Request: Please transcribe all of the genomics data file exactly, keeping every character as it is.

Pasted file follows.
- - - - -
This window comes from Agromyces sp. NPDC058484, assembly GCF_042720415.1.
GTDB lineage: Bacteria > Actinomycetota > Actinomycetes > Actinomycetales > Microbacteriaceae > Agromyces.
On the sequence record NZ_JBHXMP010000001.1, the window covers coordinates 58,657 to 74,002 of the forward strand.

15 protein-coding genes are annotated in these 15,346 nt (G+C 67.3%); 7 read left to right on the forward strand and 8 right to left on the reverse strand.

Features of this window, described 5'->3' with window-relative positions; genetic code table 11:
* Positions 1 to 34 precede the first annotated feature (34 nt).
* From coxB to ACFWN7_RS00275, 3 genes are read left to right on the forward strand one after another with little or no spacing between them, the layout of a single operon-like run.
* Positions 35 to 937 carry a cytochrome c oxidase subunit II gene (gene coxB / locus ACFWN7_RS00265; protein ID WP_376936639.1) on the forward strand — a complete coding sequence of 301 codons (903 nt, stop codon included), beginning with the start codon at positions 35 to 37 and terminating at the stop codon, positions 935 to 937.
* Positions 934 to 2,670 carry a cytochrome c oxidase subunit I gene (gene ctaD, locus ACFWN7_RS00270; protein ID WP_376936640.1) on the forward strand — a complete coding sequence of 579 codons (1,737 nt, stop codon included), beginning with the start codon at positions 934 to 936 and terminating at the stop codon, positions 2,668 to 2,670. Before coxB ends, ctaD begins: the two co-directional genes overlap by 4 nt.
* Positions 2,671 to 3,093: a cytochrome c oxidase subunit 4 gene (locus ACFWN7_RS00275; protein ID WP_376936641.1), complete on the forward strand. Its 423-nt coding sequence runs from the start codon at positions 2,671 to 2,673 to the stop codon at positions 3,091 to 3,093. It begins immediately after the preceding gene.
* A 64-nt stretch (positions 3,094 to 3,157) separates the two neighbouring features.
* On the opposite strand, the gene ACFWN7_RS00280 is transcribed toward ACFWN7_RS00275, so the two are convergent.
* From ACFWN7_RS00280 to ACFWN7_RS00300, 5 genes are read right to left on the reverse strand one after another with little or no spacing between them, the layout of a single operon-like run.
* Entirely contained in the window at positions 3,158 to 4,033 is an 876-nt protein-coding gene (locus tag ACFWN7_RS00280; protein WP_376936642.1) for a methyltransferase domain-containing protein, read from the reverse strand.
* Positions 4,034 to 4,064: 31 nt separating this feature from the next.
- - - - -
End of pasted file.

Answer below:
This window comes from Agromyces sp. NPDC058484, assembly GCF_042720415.1.
GTDB lineage: Bacteria > Actinomycetota > Actinomycetes > Actinomycetales > Microbacteriaceae > Agromyces.
On the sequence record NZ_JBHXMP010000001.1, the window covers coordinates 58,657 to 74,002 of the forward strand.

15 protein-coding genes are annotated in these 15,346 nt (G+C 67.3%); 7 read left to right on the forward strand and 8 right to left on the reverse strand.

Features of this window, described 5'->3' with window-relative positions; genetic code table 11:
* Positions 1 to 34 precede the first annotated feature (34 nt).
* From coxB to ACFWN7_RS00275, 3 genes are read left to right on the forward strand one after another with little or no spacing between them, the layout of a single operon-like run.
* Positions 35 to 937 carry a cytochrome c oxidase subunit II gene (gene coxB / locus ACFWN7_RS00265; protein ID WP_376936639.1) on the forward strand — a complete coding sequence of 301 codons (903 nt, stop codon included), beginning with the start codon at positions 35 to 37 and terminating at the stop codon, positions 935 to 937.
* Positions 934 to 2,670 carry a cytochrome c oxidase subunit I gene (gene ctaD, locus ACFWN7_RS00270; protein ID WP_376936640.1) on the forward strand — a complete coding sequence of 579 codons (1,737 nt, stop codon included), beginning with the start codon at positions 934 to 936 and terminating at the stop codon, positions 2,668 to 2,670. Before coxB ends, ctaD begins: the two co-directional genes overlap by 4 nt.
* Positions 2,671 to 3,093: a cytochrome c oxidase subunit 4 gene (locus ACFWN7_RS00275; protein ID WP_376936641.1), complete on the forward strand. Its 423-nt coding sequence runs from the start codon at positions 2,671 to 2,673 to the stop codon at positions 3,091 to 3,093. It begins immediately after the preceding gene.
* A 64-nt stretch (positions 3,094 to 3,157) separates the two neighbouring features.
* On the opposite strand, the gene ACFWN7_RS00280 is transcribed toward ACFWN7_RS00275, so the two are convergent.
* From ACFWN7_RS00280 to ACFWN7_RS00300, 5 genes are read right to left on the reverse strand one after another with little or no spacing between them, the layout of a single operon-like run.
* Entirely contained in the window at positions 3,158 to 4,033 is an 876-nt protein-coding gene (locus tag ACFWN7_RS00280; protein WP_376936642.1) for a methyltransferase domain-containing protein, read from the reverse strand.
* Positions 4,034 to 4,064: 31 nt separating this feature from the next.